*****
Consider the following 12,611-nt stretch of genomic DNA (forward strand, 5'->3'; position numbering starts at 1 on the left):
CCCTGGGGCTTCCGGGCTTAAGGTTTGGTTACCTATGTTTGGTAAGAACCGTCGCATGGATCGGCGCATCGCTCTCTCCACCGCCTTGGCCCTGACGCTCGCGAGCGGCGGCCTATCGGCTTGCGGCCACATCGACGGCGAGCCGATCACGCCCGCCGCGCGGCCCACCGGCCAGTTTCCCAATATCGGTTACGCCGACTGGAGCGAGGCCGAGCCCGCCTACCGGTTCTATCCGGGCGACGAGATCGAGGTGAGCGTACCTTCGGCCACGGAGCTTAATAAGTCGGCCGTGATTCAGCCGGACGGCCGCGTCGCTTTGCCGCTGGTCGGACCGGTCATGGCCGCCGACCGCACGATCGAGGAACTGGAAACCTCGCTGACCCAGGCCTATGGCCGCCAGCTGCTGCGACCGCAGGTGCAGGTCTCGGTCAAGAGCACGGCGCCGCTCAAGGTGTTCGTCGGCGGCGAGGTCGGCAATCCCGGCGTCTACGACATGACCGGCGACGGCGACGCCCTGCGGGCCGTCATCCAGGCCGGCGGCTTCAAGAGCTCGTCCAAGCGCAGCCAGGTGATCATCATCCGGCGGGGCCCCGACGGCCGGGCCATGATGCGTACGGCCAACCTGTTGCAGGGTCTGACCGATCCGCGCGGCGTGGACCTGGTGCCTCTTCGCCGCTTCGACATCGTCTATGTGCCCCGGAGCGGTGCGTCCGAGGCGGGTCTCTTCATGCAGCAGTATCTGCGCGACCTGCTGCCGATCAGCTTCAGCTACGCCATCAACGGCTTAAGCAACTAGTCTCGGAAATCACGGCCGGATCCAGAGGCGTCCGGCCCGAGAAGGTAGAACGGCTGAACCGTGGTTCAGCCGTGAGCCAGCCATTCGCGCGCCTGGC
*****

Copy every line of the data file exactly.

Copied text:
Consider the following 12,611-nt stretch of genomic DNA (forward strand, 5'->3'; position numbering starts at 1 on the left):
CCCTGGGGCTTCCGGGCTTAAGGTTTGGTTACCTATGTTTGGTAAGAACCGTCGCATGGATCGGCGCATCGCTCTCTCCACCGCCTTGGCCCTGACGCTCGCGAGCGGCGGCCTATCGGCTTGCGGCCACATCGACGGCGAGCCGATCACGCCCGCCGCGCGGCCCACCGGCCAGTTTCCCAATATCGGTTACGCCGACTGGAGCGAGGCCGAGCCCGCCTACCGGTTCTATCCGGGCGACGAGATCGAGGTGAGCGTACCTTCGGCCACGGAGCTTAATAAGTCGGCCGTGATTCAGCCGGACGGCCGCGTCGCTTTGCCGCTGGTCGGACCGGTCATGGCCGCCGACCGCACGATCGAGGAACTGGAAACCTCGCTGACCCAGGCCTATGGCCGCCAGCTGCTGCGACCGCAGGTGCAGGTCTCGGTCAAGAGCACGGCGCCGCTCAAGGTGTTCGTCGGCGGCGAGGTCGGCAATCCCGGCGTCTACGACATGACCGGCGACGGCGACGCCCTGCGGGCCGTCATCCAGGCCGGCGGCTTCAAGAGCTCGTCCAAGCGCAGCCAGGTGATCATCATCCGGCGGGGCCCCGACGGCCGGGCCATGATGCGTACGGCCAACCTGTTGCAGGGTCTGACCGATCCGCGCGGCGTGGACCTGGTGCCTCTTCGCCGCTTCGACATCGTCTATGTGCCCCGGAGCGGTGCGTCCGAGGCGGGTCTCTTCATGCAGCAGTATCTGCGCGACCTGCTGCCGATCAGCTTCAGCTACGCCATCAACGGCTTAAGCAACTAGTCTCGGAAATCACGGCCGGATCCAGAGGCGTCCGGCCCGAGAAGGTAGAACGGCTGAACCGTGGTTCAGCCGTGAGCCAGCCATTCGCGCGCCTGGC